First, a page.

Watson Institute for International and Public Affairs
Center for Human Rights and Humanitarian Studies (CHRHS)

The COVID 19 situation is dire in Nepal, and the country is in humanitarian crises...While the international focus is currently in India, Nepal, a country with nearly 30 million people, is drowning in the pandemic.

Dr. Ramu Kharel

Responding to the COVID Surge in Nepal

Q&A with CHRHS Affiliated Fellow, Dr. Ramu Kharel

As you are in Nepal at the moment, can you please tell us a little about the current COVID situation?

The COVID 19 situation is dire in Nepal, and the country is in humanitarian crises. Nepal has a very weak health infrastructure and it has collapsed during this second wave of the pandemic. With the rise of cases in India, Nepal shortly followed, and crossed India in per capita cases. Currently, the country is seeing as high as 80% positivity rate in some districts, especially those bordering India. There has been a major lack of oxygen supply. Testing has not been adequate to date, which has helped propagate community spread. While the international focus is currently in India, Nepal, a country with nearly 30 million people, is drowning in the pandemic.

You recently led a training on COVID-19 clinical management and vaccines for health providers in the country. How has that training been received and what impact do you think it will have?

As part of the larger CHRHS / Project HOPE COVID-19 Training of Trainers project, I led a 4 hour training with a focus on clinical management of COVID-19 in Nepal, and it was attended by 300 doctors, nurses, health workers around the country. 300 was the max number allowed on my Zoom. The feedback from this training has been tremendous. It is very clear that we do not have enough to equip health care workers working in the frontline to fight this pandemic, and one of the gaps is basic clinical management knowledge. We also conducted another 2 hour training a few days ago with max capacity with a focus on isolation/surge center staff. This has also been well received. There is a high need in Nepal to train and equip frontline HCWs with COVID 19 clinical knowledge.

What is the current level of vaccine access in Nepal and how has the roll out been thus far?

Though available data is varying, Nepal has vaccinated about 7% of its population with atleast 1 dose. This is one of the lowest numbers in the world. Nepal has a really good vaccine delivery infrastructure from years of vaccine campaign experiences, but Nepal just has not gotten the vaccines. Due to the crises in India, one of the major sources of vaccines is now not available. Currently, so vaccines have been coming from China, but Nepal needs more vaccines. There are many who got the first dose of Astrazeneca (COVIShield), and have no way to get the second dose due to the crises in India.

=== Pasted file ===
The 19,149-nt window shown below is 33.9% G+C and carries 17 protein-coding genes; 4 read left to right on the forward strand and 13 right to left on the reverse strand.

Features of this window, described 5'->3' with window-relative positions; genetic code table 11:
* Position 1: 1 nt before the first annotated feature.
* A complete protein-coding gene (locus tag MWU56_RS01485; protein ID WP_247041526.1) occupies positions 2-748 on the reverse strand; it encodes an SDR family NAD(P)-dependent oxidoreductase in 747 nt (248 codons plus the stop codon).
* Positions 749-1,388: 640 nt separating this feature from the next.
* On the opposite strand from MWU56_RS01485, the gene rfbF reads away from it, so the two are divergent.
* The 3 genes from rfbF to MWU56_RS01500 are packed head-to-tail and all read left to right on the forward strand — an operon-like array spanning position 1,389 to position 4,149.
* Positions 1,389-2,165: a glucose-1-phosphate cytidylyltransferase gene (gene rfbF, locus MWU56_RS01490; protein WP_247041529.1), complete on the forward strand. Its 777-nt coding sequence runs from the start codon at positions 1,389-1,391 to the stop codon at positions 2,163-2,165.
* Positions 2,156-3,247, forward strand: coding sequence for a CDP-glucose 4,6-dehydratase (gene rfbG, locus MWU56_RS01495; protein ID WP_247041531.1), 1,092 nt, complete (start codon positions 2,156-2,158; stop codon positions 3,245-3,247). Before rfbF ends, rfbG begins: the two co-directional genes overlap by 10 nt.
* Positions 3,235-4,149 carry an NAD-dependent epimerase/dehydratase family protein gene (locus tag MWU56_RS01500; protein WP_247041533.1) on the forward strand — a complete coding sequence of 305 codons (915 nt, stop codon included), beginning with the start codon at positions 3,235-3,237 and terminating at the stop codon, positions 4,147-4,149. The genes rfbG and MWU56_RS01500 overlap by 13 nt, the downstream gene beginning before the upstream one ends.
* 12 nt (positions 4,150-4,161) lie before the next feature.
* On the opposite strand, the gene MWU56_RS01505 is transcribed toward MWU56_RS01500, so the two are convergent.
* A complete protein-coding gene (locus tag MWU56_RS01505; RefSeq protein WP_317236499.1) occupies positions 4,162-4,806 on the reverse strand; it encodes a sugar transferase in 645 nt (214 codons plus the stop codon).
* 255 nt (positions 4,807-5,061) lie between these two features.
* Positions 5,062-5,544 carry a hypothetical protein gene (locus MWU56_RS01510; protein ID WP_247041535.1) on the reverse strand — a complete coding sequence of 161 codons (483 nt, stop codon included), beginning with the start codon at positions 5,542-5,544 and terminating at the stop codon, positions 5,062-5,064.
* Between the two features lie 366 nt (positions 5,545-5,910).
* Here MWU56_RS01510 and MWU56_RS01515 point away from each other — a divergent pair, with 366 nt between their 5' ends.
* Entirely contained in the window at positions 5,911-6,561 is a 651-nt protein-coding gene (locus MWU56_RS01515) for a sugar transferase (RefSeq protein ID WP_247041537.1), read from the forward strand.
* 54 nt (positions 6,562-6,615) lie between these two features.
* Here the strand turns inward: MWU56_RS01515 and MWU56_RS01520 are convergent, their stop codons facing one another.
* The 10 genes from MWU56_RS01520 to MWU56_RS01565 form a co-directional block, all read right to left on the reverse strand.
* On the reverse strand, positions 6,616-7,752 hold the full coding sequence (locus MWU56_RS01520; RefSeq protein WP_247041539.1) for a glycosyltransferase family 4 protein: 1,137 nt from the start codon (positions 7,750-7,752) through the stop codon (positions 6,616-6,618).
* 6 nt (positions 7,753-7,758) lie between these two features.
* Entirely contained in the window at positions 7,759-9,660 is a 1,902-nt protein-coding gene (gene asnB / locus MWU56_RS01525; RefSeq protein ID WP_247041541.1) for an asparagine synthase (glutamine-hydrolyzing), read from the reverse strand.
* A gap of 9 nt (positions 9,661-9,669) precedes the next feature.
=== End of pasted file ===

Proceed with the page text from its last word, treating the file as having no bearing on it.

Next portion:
In addition to these training courses, can you tell us a bit about the research assessment you are currently conducting on Hospital emergency care in Kathmandu, Nepal?

There is a big gap in emergency care research in the country. We understand how important emergency care is to save lives around the world, during a disaster and in normal times. Current COVID-19 pandemic and the 2015 earthquake exposed the necessity to work towards strengthening emergency care in Nepal. I came to Nepal to conduct a pilot research study to assess hospital facility emergency care at 7 tertiary hospitals. Our study focuses on gathering information on the current state of emergency care services at these hospitals including human resources and service delivery. This study will give us a baseline information on the current state of emergency care at tertiary levels, and also pave the way to conduct a country wide assessment. This study is supported by a CHRHS grant, and I am highly appreciative.

What types of advocacy efforts can individuals get involved with to help not only spread awareness but also assist with getting more vaccines into the country?

Nepal's crisis needs our attention. I am Nepali born American citizen, and fought in the pandemic's frontlines in the United States. Like myself, many other Nepali healthcare workers in America fought in the pandemic as well. Now, our families need help in Nepal, and we hope the US steps up. Currently, the United States is sitting on millions of extra vaccines. While the new focus is in India, we can't have the US forget Nepal while allocating vaccines. President Biden has already announced they will be sending vaccine aids, but the countries have not been decided. We are working on advocacy on many fronts. Brown University has a large Nepali community and they have been affected by the pandemic. We have sent a letter through Dean Ashish Jha to President Paxon asking her to make a public statement on the Nepal crises, and to personally call upon the Biden administration to send vaccines to Nepal. Different universities are taking this same initiative. People can help us with advocacy effort by doing multiple things: Call your local representatives and describe this Nepal's situation to the, post of your social media, write op-eds and talk to people about the Nepal crises. People can also donate to different grassroots organizations in the country. My NGO, HAPSA, is currently helping people stay home by giving home isolation kits. If you are interested in learning more or donating to this effort, you can go here.